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Running Like the Wind

why is a charismatic leader of a running club given a bye by Boulder media?

This is Dark Cloud on Wednesday, August 20, 1997.

I was interested to be reading in Newsweek Magazine about a cult of athletically inclined individuals who seem to have been abused by a charismatic leader. The individual seems to prey on women, demand total subservience to his will, and is not above claiming the power to inflict cancer or at least the Sight to predict its onset. Further, the basis of the group seems to be his coaching skills for long distance runners, at which he apparently has talent, because his runners score well in such events as the Leadville 100, just past, and other major races.

Oh yes, this group lives here in Boulder.

That a national magazine should run such a story about a forthcoming trial involving the group - several past members have filed suit - is partially interesting. That it takes place in Boulder only incrementally makes it more interesting. That the local media has been seemingly void in its coverage of an event found worthy of national notice is both eerie and annoying.

Now, it is possible that even though I read several papers a day, and all the weeklies, that I missed this story in the local media. And it is possible that KGNU has extensively covered the story and I missed it. What I question is, did any coverage of the story appear before it was known the national media was on it? I do not know, and I wonder. Precedent does not offer solace. I wonder primarily because Boulder has been notoriously reticent to call attention to its own failings in the local media. The traditional example involves - gasp! - drugs. When the same magazine did a similar piece on drug use in the 1970’s, focusing in on the then Hilton Harvest House FAC parties, suddenly the Concerned Citizens of Boulder swung into action. The daily paper, which like the Chamber of Commerce attributed Boulder’s business booms and large number of restaurant goers to the Protestant Work Ethic, suddenly felt the need to become involved and the result was the legendary Cocaine Task Force. A series of touching articles followed, focusing in on how business was, er, concerned, the concern often displayed in direct ratio to the amount of print advertising traditionally bought. It was an eye opening example of generated hypocrisy.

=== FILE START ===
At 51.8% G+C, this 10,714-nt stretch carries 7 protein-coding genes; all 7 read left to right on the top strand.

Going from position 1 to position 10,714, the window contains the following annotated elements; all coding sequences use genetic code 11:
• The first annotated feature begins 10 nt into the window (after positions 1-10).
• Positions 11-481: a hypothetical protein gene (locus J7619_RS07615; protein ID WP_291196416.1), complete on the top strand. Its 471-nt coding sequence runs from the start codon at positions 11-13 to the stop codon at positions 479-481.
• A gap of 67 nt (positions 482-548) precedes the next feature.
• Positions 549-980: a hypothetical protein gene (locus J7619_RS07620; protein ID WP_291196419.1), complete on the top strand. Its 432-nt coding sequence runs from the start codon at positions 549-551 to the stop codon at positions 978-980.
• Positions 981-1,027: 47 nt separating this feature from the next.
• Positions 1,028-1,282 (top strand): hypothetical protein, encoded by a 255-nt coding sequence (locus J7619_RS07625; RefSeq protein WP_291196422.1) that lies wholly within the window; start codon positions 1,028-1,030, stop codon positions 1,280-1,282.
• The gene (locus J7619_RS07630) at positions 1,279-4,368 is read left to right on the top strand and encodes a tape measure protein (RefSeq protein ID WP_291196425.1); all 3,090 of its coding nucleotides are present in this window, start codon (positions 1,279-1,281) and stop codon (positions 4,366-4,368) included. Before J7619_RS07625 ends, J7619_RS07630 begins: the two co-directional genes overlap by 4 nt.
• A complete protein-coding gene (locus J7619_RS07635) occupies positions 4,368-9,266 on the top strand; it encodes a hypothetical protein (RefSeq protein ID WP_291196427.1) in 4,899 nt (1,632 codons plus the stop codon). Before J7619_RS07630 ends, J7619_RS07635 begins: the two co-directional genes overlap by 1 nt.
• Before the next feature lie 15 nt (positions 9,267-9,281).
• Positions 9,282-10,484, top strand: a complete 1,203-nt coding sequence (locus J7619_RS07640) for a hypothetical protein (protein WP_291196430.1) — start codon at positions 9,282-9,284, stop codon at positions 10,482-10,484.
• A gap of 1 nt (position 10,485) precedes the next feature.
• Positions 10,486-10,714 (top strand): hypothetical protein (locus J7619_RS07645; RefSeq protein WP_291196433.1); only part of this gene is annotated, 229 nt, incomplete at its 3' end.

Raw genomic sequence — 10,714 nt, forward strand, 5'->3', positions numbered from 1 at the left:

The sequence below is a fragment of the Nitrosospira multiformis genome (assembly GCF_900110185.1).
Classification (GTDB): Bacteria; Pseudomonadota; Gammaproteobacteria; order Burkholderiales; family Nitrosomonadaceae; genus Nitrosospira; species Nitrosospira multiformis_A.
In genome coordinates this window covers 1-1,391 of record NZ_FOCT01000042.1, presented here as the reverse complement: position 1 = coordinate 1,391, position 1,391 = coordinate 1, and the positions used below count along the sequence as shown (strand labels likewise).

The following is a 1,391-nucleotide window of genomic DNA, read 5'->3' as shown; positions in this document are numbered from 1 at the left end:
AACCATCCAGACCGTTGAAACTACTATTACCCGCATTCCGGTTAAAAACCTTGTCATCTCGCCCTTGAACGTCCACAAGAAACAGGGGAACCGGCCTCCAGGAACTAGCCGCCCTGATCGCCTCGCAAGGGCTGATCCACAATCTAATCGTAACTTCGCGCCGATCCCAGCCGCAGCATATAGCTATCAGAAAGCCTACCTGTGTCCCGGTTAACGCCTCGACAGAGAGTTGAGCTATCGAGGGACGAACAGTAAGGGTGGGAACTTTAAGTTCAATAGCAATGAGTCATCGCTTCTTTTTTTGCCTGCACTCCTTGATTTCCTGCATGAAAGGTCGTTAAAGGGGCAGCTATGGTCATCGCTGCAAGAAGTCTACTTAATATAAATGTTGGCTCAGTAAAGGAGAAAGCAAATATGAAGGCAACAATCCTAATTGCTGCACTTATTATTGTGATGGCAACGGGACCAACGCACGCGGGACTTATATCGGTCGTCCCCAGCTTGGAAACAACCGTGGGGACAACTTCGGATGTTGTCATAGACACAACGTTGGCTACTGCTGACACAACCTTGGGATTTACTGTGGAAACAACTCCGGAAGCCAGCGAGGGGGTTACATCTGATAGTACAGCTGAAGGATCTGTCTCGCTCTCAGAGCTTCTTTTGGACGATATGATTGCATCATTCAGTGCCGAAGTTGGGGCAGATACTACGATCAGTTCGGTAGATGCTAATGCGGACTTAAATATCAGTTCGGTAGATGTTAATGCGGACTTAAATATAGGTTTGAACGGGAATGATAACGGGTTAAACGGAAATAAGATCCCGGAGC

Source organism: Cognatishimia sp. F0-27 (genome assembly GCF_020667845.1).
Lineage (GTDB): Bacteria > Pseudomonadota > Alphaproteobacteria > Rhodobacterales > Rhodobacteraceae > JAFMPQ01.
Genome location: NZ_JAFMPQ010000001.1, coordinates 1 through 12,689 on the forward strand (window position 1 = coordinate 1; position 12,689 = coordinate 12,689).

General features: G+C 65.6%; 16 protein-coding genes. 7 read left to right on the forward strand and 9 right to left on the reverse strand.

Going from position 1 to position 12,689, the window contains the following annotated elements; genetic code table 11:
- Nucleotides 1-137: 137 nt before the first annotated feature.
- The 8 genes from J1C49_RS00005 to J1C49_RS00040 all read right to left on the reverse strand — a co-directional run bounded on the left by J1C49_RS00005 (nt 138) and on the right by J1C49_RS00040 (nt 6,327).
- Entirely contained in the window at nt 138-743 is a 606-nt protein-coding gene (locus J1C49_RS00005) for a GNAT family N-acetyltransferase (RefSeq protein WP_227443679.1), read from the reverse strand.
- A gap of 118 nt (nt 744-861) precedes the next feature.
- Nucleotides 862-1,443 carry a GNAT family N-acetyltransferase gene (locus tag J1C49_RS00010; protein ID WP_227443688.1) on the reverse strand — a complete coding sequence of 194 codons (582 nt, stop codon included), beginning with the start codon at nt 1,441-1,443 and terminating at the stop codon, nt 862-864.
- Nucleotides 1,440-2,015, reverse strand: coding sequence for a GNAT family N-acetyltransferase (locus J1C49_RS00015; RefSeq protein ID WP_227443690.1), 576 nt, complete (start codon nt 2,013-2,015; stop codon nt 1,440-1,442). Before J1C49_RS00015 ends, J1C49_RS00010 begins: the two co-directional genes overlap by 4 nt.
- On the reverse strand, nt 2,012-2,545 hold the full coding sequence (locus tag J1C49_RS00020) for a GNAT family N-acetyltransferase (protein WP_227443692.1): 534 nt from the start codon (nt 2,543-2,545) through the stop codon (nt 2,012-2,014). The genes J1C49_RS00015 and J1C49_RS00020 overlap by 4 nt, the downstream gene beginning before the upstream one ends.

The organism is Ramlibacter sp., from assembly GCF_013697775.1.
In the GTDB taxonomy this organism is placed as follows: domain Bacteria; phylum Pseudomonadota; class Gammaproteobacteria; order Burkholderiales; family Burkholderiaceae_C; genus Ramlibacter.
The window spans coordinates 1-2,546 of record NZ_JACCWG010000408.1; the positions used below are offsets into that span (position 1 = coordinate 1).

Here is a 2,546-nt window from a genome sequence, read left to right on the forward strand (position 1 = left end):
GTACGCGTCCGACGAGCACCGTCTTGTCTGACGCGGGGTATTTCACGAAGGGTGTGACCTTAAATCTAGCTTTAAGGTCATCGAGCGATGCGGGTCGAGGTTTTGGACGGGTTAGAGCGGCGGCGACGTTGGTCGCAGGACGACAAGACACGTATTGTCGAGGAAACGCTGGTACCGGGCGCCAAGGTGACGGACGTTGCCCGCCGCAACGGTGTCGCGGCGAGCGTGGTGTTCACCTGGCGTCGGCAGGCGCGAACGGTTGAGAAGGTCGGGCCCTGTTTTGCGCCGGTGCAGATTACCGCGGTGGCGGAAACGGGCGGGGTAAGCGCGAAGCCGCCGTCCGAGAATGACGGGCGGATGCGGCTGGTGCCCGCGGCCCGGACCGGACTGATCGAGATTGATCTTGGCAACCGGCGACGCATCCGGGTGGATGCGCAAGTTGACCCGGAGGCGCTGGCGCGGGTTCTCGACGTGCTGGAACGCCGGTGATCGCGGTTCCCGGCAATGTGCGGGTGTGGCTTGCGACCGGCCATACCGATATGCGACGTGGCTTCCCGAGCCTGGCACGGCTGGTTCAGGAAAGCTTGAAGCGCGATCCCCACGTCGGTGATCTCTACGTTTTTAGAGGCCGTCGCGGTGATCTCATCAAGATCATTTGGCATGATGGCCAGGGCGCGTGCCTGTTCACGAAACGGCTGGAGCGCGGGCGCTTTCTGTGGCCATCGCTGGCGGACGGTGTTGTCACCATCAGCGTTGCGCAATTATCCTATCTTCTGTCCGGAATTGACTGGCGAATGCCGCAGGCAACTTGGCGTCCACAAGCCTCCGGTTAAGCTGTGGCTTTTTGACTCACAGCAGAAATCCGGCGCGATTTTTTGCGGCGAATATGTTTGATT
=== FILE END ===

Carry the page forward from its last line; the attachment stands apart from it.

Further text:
And now again, with the Ramsey case going full tilt and the college riots, one periodically reads in the paper concern about Boulder’s image expressed by politicos and business people. Concern about our image. Surely, a cult trial in Boulder is not good for our image. Especially a cult trial involving Boulder, sex, drugs, and the dysfunctionals willing to surrender personality to another. Certainly not.

I glanced at the coverage of the Leadville 100 in our paper, curious to see in there was a sidebar somewhere mentioning the coming trial, since several of the successful runners were members of the involved running club. Not that I saw. I do think there was a mention buried in the story, but I may be recalling another paper. In any event, I don’t recall anything substantial in local coverage about any of this. And I should say, perhaps there is nothing substantial in any of this.

But think back to the recent California cult suicides and the exaggerated coverage that generated in Boulder’s papers, with local people giving their opinions along with a cheery photograph. Think back on how coverage of cults far away is given excessive interest and rather forced connections to local people. Now think how similar stories that take place here in Boulder would be proportionately covered by the same newspaper - if it were honest. But Boulder is mostly interested in disasters far away: rain forest, Antarctic ozone depletion, the Ramseys now that they’ve moved to Atlanta.

By the way, did you see the Ramseys story in the Denver paper where they posed as a loving couple on the cover? These people are absolutely eerie in their alleged grief and their staged interpretations of what actual human emotion is.

Parenthetically, I make a prediction. While the Ramsey case is being hammered out, either a Denver paper or a national outlet will uncover a large scandal in the governance of Boulder. One that should have been known to the local media, one that will be hard to believe was not at least suspected. And the local media will not cover it until they literally have to. Within a year.